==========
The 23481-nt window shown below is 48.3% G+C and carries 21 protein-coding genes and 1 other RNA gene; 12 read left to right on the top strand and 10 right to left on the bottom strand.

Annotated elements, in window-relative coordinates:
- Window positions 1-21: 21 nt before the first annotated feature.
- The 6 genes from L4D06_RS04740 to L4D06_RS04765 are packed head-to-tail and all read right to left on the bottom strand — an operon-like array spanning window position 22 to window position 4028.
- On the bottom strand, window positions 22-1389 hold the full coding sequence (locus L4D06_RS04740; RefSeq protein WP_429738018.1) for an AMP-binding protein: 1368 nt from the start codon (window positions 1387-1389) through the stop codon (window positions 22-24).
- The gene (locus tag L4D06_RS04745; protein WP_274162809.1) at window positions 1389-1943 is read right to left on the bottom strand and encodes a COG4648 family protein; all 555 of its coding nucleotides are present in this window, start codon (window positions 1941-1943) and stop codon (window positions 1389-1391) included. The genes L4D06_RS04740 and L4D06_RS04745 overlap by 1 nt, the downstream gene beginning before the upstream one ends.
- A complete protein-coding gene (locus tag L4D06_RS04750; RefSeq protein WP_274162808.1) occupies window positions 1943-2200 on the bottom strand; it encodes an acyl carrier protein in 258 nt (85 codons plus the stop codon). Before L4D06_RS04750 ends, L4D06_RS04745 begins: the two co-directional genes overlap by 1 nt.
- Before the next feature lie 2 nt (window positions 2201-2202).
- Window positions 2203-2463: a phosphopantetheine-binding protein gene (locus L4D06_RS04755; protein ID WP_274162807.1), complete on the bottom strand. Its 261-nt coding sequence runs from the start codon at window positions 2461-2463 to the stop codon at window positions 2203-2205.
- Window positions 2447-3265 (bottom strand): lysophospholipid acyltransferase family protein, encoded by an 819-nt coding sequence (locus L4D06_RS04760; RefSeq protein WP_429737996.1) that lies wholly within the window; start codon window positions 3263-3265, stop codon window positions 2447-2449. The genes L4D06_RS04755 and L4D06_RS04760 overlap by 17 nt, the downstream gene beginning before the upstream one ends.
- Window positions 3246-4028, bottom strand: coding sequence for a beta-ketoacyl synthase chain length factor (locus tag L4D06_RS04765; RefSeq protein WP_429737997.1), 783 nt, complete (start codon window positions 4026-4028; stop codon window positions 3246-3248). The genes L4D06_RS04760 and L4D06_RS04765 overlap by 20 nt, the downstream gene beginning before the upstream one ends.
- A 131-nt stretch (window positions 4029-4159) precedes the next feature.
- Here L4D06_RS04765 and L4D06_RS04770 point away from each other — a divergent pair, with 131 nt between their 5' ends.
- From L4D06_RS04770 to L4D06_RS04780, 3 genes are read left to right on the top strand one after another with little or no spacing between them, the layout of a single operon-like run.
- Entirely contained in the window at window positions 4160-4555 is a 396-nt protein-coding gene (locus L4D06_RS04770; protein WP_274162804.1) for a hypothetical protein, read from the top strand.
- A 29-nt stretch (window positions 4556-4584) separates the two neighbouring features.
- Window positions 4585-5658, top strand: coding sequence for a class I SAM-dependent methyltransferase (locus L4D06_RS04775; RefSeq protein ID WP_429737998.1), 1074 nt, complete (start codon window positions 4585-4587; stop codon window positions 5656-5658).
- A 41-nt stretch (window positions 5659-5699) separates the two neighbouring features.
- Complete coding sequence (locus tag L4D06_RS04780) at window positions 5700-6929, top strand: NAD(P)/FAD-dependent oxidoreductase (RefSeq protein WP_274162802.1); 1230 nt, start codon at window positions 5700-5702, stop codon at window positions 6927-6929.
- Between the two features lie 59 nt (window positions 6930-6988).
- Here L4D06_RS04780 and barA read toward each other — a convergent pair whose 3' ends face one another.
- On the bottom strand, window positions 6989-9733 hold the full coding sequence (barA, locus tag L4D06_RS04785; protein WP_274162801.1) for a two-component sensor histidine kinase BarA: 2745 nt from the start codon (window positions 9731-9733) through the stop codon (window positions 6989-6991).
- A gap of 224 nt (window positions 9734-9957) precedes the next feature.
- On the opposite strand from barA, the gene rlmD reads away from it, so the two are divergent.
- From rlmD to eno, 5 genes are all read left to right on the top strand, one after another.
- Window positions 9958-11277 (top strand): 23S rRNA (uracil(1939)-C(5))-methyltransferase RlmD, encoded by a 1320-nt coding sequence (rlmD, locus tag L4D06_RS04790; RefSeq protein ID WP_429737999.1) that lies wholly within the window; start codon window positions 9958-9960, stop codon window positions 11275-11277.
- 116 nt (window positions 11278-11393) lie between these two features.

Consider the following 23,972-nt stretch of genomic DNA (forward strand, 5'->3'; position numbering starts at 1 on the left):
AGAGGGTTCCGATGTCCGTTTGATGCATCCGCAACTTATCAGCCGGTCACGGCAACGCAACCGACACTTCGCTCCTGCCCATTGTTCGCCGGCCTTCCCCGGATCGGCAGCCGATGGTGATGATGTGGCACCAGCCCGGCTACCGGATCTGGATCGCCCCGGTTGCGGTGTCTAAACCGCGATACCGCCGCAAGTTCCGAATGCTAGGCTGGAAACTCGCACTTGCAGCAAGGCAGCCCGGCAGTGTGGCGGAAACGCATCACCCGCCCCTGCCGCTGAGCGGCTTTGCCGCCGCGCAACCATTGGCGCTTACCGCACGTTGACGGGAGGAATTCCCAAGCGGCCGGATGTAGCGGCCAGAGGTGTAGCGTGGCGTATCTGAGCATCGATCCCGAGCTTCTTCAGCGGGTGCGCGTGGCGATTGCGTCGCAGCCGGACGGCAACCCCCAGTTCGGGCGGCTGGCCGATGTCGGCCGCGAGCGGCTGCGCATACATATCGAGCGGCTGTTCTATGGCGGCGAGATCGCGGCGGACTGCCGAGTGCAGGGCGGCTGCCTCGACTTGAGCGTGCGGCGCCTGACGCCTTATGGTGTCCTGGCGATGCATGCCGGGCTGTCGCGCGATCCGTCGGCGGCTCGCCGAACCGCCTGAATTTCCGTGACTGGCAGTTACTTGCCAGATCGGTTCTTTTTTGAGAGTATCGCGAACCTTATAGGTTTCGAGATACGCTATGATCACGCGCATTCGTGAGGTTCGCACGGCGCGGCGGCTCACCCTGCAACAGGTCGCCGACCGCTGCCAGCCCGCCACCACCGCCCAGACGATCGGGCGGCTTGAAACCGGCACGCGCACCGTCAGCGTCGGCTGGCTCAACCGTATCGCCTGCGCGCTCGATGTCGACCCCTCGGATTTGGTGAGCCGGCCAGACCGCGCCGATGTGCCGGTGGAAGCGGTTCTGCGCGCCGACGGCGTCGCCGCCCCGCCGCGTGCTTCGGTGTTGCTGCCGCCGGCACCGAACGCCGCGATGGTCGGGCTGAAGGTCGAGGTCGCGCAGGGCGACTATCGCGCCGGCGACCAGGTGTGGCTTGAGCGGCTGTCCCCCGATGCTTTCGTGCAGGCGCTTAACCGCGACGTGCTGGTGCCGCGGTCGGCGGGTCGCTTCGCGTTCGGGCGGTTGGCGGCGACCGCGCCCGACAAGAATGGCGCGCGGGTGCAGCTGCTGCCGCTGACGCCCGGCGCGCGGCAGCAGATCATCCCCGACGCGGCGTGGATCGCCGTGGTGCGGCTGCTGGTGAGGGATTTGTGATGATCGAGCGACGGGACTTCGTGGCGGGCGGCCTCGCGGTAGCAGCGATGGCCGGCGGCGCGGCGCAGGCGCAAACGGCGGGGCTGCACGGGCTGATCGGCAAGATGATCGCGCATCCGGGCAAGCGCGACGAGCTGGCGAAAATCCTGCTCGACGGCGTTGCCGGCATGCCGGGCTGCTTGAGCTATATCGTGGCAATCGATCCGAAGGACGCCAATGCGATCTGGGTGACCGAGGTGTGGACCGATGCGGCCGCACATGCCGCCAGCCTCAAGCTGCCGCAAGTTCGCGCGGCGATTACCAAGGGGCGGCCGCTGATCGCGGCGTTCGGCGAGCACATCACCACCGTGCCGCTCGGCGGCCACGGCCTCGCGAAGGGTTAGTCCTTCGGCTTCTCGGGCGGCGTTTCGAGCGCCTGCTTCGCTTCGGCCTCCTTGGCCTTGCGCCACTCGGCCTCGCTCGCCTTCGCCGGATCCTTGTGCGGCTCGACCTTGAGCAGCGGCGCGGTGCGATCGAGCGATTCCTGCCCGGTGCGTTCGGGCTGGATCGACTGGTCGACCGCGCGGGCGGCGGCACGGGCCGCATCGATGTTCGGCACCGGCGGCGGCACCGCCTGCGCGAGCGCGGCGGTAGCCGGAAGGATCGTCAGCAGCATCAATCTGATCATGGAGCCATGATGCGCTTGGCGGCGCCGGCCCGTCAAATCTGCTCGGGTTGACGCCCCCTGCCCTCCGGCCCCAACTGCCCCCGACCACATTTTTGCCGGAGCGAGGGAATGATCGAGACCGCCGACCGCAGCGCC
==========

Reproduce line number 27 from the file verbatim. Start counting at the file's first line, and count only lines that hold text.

- 116 nt (window positions 11278-11393) lie between these two features.